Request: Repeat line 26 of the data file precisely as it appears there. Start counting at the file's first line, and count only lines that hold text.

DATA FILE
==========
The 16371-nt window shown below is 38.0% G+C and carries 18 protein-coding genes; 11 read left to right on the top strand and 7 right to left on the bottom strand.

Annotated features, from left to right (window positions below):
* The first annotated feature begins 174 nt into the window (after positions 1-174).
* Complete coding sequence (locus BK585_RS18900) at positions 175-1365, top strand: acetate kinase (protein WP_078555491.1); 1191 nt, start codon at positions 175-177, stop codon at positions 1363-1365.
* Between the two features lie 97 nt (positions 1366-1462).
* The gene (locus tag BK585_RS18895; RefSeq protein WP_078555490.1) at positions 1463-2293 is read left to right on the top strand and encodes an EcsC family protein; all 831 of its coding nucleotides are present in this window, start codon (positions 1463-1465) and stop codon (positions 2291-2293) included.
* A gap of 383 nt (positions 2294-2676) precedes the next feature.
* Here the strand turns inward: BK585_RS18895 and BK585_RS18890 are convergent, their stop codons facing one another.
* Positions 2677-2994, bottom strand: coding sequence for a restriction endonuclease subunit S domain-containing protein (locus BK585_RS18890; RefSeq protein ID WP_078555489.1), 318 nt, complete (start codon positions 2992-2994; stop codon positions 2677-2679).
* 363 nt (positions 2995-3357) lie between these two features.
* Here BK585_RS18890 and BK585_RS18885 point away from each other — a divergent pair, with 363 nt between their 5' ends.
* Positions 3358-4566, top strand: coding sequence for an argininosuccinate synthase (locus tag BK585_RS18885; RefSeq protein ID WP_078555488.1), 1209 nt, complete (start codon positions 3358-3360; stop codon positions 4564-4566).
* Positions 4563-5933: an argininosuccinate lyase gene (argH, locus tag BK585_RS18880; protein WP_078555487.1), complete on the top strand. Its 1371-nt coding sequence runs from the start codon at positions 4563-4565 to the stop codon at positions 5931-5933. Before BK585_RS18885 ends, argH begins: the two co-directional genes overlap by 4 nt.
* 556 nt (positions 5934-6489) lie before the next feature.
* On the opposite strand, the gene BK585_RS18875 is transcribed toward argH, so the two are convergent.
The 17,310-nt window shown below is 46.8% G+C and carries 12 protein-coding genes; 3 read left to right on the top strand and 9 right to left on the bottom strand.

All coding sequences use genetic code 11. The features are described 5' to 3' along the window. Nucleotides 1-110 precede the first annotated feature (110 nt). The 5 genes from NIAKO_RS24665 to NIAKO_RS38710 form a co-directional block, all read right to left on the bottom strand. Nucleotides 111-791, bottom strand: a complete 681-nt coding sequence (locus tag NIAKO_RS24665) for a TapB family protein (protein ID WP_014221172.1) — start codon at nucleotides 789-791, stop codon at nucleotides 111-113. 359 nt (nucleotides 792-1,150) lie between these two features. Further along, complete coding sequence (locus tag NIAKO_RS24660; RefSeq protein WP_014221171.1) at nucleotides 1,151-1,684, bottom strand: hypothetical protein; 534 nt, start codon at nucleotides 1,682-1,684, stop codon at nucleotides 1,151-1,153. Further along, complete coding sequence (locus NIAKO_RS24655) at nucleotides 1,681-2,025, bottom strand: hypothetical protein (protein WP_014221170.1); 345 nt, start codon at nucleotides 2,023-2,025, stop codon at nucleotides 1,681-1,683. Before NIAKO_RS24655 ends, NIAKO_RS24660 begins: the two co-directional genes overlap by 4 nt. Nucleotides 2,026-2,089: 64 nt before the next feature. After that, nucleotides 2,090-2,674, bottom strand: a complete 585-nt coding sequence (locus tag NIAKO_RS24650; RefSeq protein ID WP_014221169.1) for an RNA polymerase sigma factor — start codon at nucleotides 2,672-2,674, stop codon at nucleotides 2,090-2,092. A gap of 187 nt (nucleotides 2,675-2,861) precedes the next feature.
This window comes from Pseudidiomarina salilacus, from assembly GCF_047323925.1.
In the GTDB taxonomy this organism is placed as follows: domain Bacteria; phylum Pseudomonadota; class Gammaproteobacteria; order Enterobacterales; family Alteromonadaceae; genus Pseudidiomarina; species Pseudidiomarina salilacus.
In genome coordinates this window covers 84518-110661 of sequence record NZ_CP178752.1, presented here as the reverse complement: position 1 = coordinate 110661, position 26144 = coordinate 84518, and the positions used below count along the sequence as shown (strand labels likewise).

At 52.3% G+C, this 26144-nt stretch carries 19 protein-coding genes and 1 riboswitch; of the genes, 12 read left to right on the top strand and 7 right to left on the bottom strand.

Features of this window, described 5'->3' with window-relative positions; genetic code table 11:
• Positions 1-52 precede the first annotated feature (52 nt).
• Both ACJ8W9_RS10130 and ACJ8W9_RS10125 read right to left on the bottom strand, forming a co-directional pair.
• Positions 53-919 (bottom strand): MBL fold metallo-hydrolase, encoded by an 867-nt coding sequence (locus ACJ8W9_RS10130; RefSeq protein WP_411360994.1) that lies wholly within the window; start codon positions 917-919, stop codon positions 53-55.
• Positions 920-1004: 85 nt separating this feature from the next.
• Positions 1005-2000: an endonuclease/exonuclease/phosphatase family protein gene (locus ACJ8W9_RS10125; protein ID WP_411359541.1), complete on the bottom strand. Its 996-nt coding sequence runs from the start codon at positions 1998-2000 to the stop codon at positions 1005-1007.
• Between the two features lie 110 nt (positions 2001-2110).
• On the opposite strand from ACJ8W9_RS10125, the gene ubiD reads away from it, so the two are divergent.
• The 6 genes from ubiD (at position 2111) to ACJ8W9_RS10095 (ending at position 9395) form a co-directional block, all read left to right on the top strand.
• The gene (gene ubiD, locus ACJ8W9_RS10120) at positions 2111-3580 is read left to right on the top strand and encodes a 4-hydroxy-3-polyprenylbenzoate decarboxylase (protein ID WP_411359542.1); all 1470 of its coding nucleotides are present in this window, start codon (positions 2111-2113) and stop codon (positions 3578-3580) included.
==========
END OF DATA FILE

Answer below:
• Positions 920-1004: 85 nt separating this feature from the next.